In today’s Finshots, we tell you how social development and economic growth can threaten languages that may be on the brink of extinction.

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The Story

The Chakaliyas are a tribal community living in a remote colony of Kerala’s Kookkanam locality. And they’re grappling with a serious problem. Their mother tongue Madhika is dying.

Madhika is a language that sounds like a blend of Telugu, Tulu, Kannada and Malayalam. It has no script. And at the moment there are only two people left in the community who can fluently speak it. That means they’ll probably take the language to their grave and then it will go extinct.

And it’s not just Madhika that’s under threat. Ganesh Devy, a literary critic and chairperson of the People's Linguistic Survey of India (PLSI), says that 4,000 of the world’s approximately 6,000 documented languages could potentially face extinction.

So why is this happening, you ask?

These days, it’s economic development.

But the crux of the matter dates back to the days of colonialism.

At some point between the 1500s and the 1960s, the European imperialists controlled parts or all of the world’s countries, sparing only 5 (China, Iran, Japan, Nepal and Thailand). And in many cases, they exploited the populations of indigenous people to create colonial societies. Their rights were stripped away. For instance, in the United States, until the mid-1900s, Native American children were often prohibited from speaking their languages.

You can imagine what that would do to native tongues, right?

But as colonies faded away and newly independent countries began to focus on their economic development, that created problems too.  A study published in the journal Proceedings of Royal Society B has also found that levels of GDP (Gross Domestic Product) per capita have a direct correlation to the loss of language diversity. In simple terms, the more successful an economy becomes, the more rapidly language diversity disappears. And you could trace that to one simple explanation as a Research Associate from the University of Cambridge puts it:

As economies develop, one language often comes to dominate a nation’s political and educational spheres. People are forced to adopt the dominant language or risk being left out in the cold – economically and politically.

Countries often end up communicating in a common official language. Schools pick up only a few languages that kids continue to learn and converse in. This also explains why this newsletter is in English and not in another language.

And as the country develops, the lands of the indigenous people are often appropriated by corporations vying to get a hold of natural resources that lie beneath the soil. As the biodiversity disappears, they lose access to their only source of livelihood. And they’re forced to migrate to other rural or urban areas.

For instance, 40% of all indigenous peoples of Latin America live in urban areas today. In the Indian context, one in every two tribal households live outside of the traditional tribal blocks too.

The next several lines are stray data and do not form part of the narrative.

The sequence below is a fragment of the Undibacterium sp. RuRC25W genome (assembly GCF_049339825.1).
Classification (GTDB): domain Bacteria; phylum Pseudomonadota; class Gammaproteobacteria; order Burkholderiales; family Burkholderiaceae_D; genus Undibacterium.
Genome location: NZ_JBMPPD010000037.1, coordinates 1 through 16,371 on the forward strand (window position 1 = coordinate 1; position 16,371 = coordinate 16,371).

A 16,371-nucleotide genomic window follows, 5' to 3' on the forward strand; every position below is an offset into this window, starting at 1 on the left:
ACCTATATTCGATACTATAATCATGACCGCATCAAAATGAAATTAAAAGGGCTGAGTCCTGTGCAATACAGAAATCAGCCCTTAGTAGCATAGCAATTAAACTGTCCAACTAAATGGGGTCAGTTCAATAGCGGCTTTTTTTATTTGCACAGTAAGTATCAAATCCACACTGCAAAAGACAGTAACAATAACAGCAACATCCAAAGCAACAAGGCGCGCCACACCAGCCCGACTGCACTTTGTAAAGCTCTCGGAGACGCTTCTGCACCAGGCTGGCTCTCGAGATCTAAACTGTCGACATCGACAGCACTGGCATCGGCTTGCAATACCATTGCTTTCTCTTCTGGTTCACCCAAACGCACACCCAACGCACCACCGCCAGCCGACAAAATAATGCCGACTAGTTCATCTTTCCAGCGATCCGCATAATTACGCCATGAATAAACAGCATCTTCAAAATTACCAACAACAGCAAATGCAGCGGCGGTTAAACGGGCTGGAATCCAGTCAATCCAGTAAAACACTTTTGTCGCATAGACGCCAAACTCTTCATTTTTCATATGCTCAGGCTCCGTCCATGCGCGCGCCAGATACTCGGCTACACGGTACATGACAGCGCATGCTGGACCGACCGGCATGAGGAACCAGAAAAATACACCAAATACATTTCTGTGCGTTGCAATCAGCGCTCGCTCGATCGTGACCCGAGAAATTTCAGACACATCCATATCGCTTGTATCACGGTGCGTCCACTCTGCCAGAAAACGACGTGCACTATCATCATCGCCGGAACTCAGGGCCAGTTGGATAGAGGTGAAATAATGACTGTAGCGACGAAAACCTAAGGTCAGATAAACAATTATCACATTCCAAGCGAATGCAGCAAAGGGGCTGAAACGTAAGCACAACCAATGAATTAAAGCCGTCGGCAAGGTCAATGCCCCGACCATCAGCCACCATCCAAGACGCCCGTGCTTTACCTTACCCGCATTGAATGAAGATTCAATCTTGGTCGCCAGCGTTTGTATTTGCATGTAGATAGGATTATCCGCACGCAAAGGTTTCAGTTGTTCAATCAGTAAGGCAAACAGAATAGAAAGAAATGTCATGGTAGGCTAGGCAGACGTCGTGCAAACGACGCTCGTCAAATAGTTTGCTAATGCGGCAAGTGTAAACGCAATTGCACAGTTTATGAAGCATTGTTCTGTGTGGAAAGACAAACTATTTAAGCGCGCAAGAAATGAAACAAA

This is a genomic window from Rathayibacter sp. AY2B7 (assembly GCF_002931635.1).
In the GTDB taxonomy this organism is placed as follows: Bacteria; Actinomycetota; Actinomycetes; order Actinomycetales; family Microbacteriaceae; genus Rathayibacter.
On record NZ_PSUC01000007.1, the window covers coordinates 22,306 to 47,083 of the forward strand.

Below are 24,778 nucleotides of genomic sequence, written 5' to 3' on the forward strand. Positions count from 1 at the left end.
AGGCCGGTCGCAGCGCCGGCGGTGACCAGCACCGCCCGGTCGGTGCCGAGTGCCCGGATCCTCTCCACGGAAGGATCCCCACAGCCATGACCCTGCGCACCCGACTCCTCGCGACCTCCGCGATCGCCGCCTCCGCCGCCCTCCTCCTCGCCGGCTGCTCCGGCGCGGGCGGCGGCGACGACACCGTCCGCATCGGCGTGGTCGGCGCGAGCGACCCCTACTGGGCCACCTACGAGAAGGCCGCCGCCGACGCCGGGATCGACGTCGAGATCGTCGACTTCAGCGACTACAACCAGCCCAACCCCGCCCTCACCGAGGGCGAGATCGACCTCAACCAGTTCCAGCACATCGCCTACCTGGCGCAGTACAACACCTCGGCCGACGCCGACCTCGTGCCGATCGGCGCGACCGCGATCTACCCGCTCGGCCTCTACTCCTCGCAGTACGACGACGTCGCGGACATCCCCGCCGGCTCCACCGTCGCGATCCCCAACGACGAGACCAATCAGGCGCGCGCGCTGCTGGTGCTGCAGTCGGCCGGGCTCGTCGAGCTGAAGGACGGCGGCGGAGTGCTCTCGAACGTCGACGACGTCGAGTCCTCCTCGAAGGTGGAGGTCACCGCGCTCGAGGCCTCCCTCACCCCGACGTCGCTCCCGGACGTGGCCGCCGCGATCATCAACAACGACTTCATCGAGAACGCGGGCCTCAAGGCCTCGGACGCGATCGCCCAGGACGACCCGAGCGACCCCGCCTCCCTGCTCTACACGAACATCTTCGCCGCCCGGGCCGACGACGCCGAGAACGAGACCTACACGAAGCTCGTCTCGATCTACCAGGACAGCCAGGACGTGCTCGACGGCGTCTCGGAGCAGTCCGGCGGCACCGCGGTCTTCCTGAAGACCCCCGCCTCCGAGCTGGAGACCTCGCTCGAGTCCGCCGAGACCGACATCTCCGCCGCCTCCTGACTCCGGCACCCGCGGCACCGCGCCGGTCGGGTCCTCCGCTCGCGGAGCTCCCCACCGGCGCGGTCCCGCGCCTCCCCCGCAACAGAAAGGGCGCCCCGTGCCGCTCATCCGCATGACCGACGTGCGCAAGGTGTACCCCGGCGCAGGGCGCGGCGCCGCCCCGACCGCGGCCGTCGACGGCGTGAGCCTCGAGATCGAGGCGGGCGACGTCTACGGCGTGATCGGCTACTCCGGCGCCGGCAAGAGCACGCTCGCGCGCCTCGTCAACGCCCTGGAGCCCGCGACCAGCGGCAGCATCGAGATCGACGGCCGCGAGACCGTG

Now when these communities split up, their languages begin to face a slow death. The ones who migrate often rely on the dominant language of their new homes.  And over generations, the traditional tongues become extinct.

So, is there a way to salvage these disappearing languages?

Well, one way to do this could be by giving back land lost to development to indigenous communities. A study in 2015 found that the 1.5 billion indigenous people across the world didn’t have rights to 75% of their land. And since their linguistics are heavily linked to their land and practices, maybe protecting these rights is one way to go about it.

Another way out could be technology itself. Besides apps and websites that help people learn new languages, language-salvaging initiatives could help too. Take the Rosetta Project for instance. It’s an open-access digital library of human languages built by language specialists and native speakers globally. It contains around 100,000 pages of documents and recordings of over 2,500 languages. And could help preserve endangered and “sleeping” languages for generations in the future.

Heck, in 1777, the last speaker of Cornish, a language spoken in a part of England, died. And it made its way to the extinct list of languages. But somehow, bits and pieces of it had got passed down. And finally, in 2010, it was taken off the extinct languages list. The internet helped spearhead its revival. People found each other online and communities around Cornish formed. The language has even found its way back into schools now.

So yeah, reviving lost languages is possible.

And finally, local language films and television could also be a way to decelerate language loss with economic growth, while also being a way for communities to stay connected to their roots. Films like SGaawaay K’uuna, the first feature-length film made entirely in Haida, a Canadian indigenous language encourage film production in endangered languages. In 2018, it was honoured as the best Canadian film by the Vancouver International Film Festival and Vancouver Film Critics Circle. Efforts like these give opportunities for more indigenous films and inspire younger generations to hold on to dwindling ancestral tongues.

And maybe all that could help keep endangered languages alive despite economic growth?

Until then…

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